Stillbirth in an Anglophone minority of Canada

Nathalie Auger, Mark DANIEL, Laust Mortensen, Clarisse Toa-Lou, André Costopoulos

Research output: Contribution to journalArticle

5 Citations (Scopus)

Abstract

Objectives: We assessed trends in stillbirth over time for Francophones and Anglophones of Quebec, a large Canadian province with publically funded health care and an English-speaking minority.Methods: We calculated stillbirth rates for Francophones and Anglophones, and estimated hazard ratios (HR) by decade from 1981 to 2010, adjusting for maternal characteristics. We analyzed temporal trends by gestational interval and cause of fetal death. Results: Stillbirth rates decreased in Quebec during the three decades, due to improved rates in Francophones. Rates decreased for Anglophones in 1991–2000, but increased in 2001–2010 at term, during the second trimester, and for most causes of fetal death. In the 2000s, the hazard of stillbirth for Anglophones was nearly the same as the hazard for Francophones in the 1980s (HR 0.93, 95 % confidence interval 0.82, 1.05). Conclusions: Stillbirth rates declined in both Francophones and Anglophones before the turn of the century, but increased thereafter for Anglophones, suggesting that linguistic inequalities in stillbirth may be emerging in Quebec. Linguistic status may be a useful marker for surveillance of inequalities in stillbirth.
Original languageEnglish
Pages (from-to)353-362
Number of pages10
JournalInternational Journal of Public Health
Volume60
Issue number3
DOIs
Publication statusPublished - 2015
Externally publishedYes

Fingerprint

Stillbirth
cause of death
Canada
minority
linguistics
trend
Quebec
surveillance
speaking
confidence
health care
Fetal Death
Linguistics
Cause of Death
Second Pregnancy Trimester
Mothers
Confidence Intervals
Delivery of Health Care
time

Cite this

Auger, Nathalie ; DANIEL, Mark ; Mortensen, Laust ; Toa-Lou, Clarisse ; Costopoulos, André. / Stillbirth in an Anglophone minority of Canada. In: International Journal of Public Health. 2015 ; Vol. 60, No. 3. pp. 353-362.
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abstract = "Objectives: We assessed trends in stillbirth over time for Francophones and Anglophones of Quebec, a large Canadian province with publically funded health care and an English-speaking minority.Methods: We calculated stillbirth rates for Francophones and Anglophones, and estimated hazard ratios (HR) by decade from 1981 to 2010, adjusting for maternal characteristics. We analyzed temporal trends by gestational interval and cause of fetal death. Results: Stillbirth rates decreased in Quebec during the three decades, due to improved rates in Francophones. Rates decreased for Anglophones in 1991–2000, but increased in 2001–2010 at term, during the second trimester, and for most causes of fetal death. In the 2000s, the hazard of stillbirth for Anglophones was nearly the same as the hazard for Francophones in the 1980s (HR 0.93, 95 {\%} confidence interval 0.82, 1.05). Conclusions: Stillbirth rates declined in both Francophones and Anglophones before the turn of the century, but increased thereafter for Anglophones, suggesting that linguistic inequalities in stillbirth may be emerging in Quebec. Linguistic status may be a useful marker for surveillance of inequalities in stillbirth.",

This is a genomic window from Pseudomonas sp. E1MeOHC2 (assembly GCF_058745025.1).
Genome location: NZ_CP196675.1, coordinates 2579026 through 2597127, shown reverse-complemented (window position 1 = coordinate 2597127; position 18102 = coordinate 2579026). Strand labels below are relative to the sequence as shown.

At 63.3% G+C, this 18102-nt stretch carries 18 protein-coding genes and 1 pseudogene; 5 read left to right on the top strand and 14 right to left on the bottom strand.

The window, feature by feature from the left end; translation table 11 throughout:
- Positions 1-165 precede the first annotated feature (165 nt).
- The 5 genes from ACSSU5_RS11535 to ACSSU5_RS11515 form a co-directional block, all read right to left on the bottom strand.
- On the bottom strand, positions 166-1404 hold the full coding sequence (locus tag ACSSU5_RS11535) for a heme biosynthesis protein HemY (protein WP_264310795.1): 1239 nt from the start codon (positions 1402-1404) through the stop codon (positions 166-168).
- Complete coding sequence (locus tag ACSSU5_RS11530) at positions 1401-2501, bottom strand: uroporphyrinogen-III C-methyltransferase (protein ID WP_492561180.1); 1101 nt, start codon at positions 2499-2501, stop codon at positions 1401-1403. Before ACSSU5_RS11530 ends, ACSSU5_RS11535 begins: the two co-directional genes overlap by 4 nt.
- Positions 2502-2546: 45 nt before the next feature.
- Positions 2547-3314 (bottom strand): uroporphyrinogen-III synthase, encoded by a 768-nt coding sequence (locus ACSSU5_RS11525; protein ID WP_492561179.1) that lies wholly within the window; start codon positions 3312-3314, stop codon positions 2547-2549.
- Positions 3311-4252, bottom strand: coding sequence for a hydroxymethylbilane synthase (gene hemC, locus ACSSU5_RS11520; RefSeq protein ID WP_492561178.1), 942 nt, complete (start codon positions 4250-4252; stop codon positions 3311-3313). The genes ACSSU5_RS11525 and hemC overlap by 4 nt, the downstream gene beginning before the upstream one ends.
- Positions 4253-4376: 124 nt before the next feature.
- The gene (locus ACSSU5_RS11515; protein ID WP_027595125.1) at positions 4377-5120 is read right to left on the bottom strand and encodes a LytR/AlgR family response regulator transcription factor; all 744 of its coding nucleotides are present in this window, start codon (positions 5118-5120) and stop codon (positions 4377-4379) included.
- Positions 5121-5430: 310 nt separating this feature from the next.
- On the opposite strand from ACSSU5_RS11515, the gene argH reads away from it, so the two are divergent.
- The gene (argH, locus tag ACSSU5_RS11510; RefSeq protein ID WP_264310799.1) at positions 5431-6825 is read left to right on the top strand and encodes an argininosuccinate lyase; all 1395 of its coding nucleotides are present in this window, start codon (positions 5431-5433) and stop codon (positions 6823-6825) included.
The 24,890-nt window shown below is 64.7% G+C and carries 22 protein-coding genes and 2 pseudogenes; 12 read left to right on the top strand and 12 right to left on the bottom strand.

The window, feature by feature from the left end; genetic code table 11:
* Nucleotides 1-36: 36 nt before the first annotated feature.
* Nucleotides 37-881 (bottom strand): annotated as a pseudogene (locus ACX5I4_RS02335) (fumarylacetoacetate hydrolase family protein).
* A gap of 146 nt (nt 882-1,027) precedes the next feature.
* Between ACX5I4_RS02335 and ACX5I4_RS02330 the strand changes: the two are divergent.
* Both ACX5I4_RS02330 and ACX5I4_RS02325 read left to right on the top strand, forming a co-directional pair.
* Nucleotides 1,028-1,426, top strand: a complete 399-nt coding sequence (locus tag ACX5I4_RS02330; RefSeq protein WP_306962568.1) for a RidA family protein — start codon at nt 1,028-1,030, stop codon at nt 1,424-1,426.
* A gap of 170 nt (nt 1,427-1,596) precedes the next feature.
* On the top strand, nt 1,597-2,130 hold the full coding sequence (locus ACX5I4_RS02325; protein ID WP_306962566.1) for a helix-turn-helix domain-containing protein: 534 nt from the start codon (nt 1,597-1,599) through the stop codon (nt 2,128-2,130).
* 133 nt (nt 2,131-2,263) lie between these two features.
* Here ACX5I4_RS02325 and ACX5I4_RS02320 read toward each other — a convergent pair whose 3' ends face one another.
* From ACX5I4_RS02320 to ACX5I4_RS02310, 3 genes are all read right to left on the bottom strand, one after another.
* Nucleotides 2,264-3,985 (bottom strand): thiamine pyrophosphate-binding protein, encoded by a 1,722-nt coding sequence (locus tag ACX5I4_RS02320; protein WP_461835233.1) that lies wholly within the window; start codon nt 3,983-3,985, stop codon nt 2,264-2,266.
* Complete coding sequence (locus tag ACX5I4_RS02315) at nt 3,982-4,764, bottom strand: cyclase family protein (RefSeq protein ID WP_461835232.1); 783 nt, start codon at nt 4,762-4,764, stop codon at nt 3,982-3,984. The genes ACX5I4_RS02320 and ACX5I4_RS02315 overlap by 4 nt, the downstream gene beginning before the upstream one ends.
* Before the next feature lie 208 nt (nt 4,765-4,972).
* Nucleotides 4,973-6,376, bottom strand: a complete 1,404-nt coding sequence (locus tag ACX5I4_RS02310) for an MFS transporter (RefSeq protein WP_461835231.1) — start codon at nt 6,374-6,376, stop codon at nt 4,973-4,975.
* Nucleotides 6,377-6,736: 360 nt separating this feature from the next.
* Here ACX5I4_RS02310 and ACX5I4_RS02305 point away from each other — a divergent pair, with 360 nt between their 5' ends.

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Auger, N, DANIEL, M, Mortensen, L, Toa-Lou, C & Costopoulos, A 2015, 'Stillbirth in an Anglophone minority of Canada', International Journal of Public Health, vol. 60, no. 3, pp. 353-362. https://doi.org/10.1007/s00038-015-0650-6

Stillbirth in an Anglophone minority of Canada. / Auger, Nathalie; DANIEL, Mark; Mortensen, Laust; Toa-Lou, Clarisse; Costopoulos, André.

In: International Journal of Public Health, Vol. 60, No. 3, 2015, p. 353-362.

Research output: Contribution to journalArticle

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AU - Costopoulos, André

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N2 - Objectives: We assessed trends in stillbirth over time for Francophones and Anglophones of Quebec, a large Canadian province with publically funded health care and an English-speaking minority.Methods: We calculated stillbirth rates for Francophones and Anglophones, and estimated hazard ratios (HR) by decade from 1981 to 2010, adjusting for maternal characteristics. We analyzed temporal trends by gestational interval and cause of fetal death. Results: Stillbirth rates decreased in Quebec during the three decades, due to improved rates in Francophones. Rates decreased for Anglophones in 1991–2000, but increased in 2001–2010 at term, during the second trimester, and for most causes of fetal death. In the 2000s, the hazard of stillbirth for Anglophones was nearly the same as the hazard for Francophones in the 1980s (HR 0.93, 95 % confidence interval 0.82, 1.05). Conclusions: Stillbirth rates declined in both Francophones and Anglophones before the turn of the century, but increased thereafter for Anglophones, suggesting that linguistic inequalities in stillbirth may be emerging in Quebec. Linguistic status may be a useful marker for surveillance of inequalities in stillbirth.

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